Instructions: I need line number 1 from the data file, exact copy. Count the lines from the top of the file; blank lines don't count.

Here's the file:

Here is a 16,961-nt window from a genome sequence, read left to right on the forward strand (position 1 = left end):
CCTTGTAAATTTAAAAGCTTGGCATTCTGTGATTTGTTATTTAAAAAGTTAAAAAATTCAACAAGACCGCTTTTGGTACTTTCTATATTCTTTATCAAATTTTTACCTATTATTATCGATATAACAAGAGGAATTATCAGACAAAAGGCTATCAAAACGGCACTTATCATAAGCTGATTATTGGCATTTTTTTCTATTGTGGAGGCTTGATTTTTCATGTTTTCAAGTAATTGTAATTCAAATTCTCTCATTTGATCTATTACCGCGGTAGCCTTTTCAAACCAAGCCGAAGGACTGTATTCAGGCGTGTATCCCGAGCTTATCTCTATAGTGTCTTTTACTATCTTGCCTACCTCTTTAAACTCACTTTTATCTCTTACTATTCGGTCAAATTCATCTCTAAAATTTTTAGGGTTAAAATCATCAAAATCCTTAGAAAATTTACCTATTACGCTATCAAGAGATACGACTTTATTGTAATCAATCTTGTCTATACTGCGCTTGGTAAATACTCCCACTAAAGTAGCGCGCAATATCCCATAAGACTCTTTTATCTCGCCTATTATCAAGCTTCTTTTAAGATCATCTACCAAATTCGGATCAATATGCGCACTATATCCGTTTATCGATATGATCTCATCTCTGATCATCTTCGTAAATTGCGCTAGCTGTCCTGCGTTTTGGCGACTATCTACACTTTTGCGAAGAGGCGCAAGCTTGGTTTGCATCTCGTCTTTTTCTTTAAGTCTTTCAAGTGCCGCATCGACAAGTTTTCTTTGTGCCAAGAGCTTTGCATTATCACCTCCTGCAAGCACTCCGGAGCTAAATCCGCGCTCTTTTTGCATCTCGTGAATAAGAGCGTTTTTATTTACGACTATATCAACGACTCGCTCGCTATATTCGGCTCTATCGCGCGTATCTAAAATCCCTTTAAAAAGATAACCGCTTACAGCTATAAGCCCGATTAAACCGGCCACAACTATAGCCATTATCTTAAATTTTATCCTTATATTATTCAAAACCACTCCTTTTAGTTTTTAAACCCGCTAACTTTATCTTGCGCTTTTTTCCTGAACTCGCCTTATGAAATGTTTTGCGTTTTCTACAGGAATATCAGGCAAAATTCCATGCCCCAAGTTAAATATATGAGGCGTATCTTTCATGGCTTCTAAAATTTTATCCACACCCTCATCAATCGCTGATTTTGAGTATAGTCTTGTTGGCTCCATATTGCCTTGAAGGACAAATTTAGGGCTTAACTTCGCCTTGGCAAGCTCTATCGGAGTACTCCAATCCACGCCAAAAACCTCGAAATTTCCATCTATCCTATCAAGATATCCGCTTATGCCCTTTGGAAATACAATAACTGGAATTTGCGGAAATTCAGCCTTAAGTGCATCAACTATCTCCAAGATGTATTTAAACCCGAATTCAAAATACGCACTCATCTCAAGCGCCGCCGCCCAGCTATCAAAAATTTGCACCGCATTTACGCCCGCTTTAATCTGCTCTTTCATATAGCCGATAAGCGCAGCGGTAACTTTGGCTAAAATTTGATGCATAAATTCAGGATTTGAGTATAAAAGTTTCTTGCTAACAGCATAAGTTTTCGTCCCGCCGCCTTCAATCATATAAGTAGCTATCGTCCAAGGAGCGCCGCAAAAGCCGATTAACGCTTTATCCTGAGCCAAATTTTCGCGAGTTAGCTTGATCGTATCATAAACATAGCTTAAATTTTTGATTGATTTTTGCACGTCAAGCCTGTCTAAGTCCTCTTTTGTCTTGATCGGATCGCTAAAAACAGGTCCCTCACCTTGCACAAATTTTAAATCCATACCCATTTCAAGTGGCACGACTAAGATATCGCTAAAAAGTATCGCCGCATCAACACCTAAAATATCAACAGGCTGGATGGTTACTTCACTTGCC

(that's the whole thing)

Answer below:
Here is a 16,961-nt window from a genome sequence, read left to right on the forward strand (position 1 = left end):